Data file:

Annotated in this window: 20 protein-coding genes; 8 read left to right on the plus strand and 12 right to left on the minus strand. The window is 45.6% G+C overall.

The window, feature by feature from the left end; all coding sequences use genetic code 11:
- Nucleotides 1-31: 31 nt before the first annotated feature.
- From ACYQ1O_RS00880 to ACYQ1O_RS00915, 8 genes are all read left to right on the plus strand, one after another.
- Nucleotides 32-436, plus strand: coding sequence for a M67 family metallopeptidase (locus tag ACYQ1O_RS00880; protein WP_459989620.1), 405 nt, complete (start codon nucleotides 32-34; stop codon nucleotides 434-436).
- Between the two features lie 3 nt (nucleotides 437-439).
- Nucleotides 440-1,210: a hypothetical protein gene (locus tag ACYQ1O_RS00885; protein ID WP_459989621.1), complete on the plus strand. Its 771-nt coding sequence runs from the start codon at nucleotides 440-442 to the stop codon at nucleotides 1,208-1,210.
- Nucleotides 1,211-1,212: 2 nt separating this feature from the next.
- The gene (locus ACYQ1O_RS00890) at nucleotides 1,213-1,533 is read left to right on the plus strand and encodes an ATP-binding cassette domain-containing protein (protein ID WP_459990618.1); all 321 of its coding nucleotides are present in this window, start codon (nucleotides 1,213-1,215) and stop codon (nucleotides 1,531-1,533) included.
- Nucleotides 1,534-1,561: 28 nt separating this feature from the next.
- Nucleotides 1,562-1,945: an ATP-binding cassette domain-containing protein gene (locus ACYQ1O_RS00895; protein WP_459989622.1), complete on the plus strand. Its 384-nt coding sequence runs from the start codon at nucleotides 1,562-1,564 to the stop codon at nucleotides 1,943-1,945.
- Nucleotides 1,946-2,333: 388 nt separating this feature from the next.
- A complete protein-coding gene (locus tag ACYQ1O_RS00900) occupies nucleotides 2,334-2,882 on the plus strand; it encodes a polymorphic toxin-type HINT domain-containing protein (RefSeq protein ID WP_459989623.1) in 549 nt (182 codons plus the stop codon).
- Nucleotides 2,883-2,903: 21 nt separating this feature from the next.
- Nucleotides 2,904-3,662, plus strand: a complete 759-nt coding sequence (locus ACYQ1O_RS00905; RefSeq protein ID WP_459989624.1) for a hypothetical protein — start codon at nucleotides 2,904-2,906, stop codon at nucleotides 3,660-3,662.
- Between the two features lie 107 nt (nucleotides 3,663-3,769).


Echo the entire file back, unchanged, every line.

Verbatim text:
Annotated in this window: 20 protein-coding genes; 8 read left to right on the plus strand and 12 right to left on the minus strand. The window is 45.6% G+C overall.

The window, feature by feature from the left end; all coding sequences use genetic code 11:
- Nucleotides 1-31: 31 nt before the first annotated feature.
- From ACYQ1O_RS00880 to ACYQ1O_RS00915, 8 genes are all read left to right on the plus strand, one after another.
- Nucleotides 32-436, plus strand: coding sequence for a M67 family metallopeptidase (locus tag ACYQ1O_RS00880; protein WP_459989620.1), 405 nt, complete (start codon nucleotides 32-34; stop codon nucleotides 434-436).
- Between the two features lie 3 nt (nucleotides 437-439).
- Nucleotides 440-1,210: a hypothetical protein gene (locus tag ACYQ1O_RS00885; protein ID WP_459989621.1), complete on the plus strand. Its 771-nt coding sequence runs from the start codon at nucleotides 440-442 to the stop codon at nucleotides 1,208-1,210.
- Nucleotides 1,211-1,212: 2 nt separating this feature from the next.
- The gene (locus ACYQ1O_RS00890) at nucleotides 1,213-1,533 is read left to right on the plus strand and encodes an ATP-binding cassette domain-containing protein (protein ID WP_459990618.1); all 321 of its coding nucleotides are present in this window, start codon (nucleotides 1,213-1,215) and stop codon (nucleotides 1,531-1,533) included.
- Nucleotides 1,534-1,561: 28 nt separating this feature from the next.
- Nucleotides 1,562-1,945: an ATP-binding cassette domain-containing protein gene (locus ACYQ1O_RS00895; protein WP_459989622.1), complete on the plus strand. Its 384-nt coding sequence runs from the start codon at nucleotides 1,562-1,564 to the stop codon at nucleotides 1,943-1,945.
- Nucleotides 1,946-2,333: 388 nt separating this feature from the next.
- A complete protein-coding gene (locus tag ACYQ1O_RS00900) occupies nucleotides 2,334-2,882 on the plus strand; it encodes a polymorphic toxin-type HINT domain-containing protein (RefSeq protein ID WP_459989623.1) in 549 nt (182 codons plus the stop codon).
- Nucleotides 2,883-2,903: 21 nt separating this feature from the next.
- Nucleotides 2,904-3,662, plus strand: a complete 759-nt coding sequence (locus ACYQ1O_RS00905; RefSeq protein ID WP_459989624.1) for a hypothetical protein — start codon at nucleotides 2,904-2,906, stop codon at nucleotides 3,660-3,662.
- Between the two features lie 107 nt (nucleotides 3,663-3,769).